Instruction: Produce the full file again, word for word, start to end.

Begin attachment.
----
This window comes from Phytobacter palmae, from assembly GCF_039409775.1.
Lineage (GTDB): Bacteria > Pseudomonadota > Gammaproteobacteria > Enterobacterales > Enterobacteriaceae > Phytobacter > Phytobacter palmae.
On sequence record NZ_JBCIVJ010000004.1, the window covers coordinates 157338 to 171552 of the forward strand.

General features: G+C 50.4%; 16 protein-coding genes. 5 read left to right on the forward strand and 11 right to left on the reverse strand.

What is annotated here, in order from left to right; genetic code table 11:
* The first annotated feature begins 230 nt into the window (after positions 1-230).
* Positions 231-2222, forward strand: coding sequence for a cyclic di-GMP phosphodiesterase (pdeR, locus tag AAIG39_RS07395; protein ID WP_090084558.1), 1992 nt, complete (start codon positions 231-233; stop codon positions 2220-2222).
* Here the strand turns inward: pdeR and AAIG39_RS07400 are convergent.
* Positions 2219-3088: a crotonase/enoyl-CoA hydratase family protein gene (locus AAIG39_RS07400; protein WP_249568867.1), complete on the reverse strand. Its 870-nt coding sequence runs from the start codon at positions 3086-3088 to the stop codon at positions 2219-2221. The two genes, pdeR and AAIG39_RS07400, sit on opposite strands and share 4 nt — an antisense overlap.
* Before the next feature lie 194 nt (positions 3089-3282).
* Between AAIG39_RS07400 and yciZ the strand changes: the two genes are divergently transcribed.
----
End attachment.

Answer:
This window comes from Phytobacter palmae, from assembly GCF_039409775.1.
Lineage (GTDB): Bacteria > Pseudomonadota > Gammaproteobacteria > Enterobacterales > Enterobacteriaceae > Phytobacter > Phytobacter palmae.
On sequence record NZ_JBCIVJ010000004.1, the window covers coordinates 157338 to 171552 of the forward strand.

General features: G+C 50.4%; 16 protein-coding genes. 5 read left to right on the forward strand and 11 right to left on the reverse strand.

What is annotated here, in order from left to right; genetic code table 11:
* The first annotated feature begins 230 nt into the window (after positions 1-230).
* Positions 231-2222, forward strand: coding sequence for a cyclic di-GMP phosphodiesterase (pdeR, locus tag AAIG39_RS07395; protein ID WP_090084558.1), 1992 nt, complete (start codon positions 231-233; stop codon positions 2220-2222).
* Here the strand turns inward: pdeR and AAIG39_RS07400 are convergent.
* Positions 2219-3088: a crotonase/enoyl-CoA hydratase family protein gene (locus AAIG39_RS07400; protein WP_249568867.1), complete on the reverse strand. Its 870-nt coding sequence runs from the start codon at positions 3086-3088 to the stop codon at positions 2219-2221. The two genes, pdeR and AAIG39_RS07400, sit on opposite strands and share 4 nt — an antisense overlap.
* Before the next feature lie 194 nt (positions 3089-3282).
* Between AAIG39_RS07400 and yciZ the strand changes: the two genes are divergently transcribed.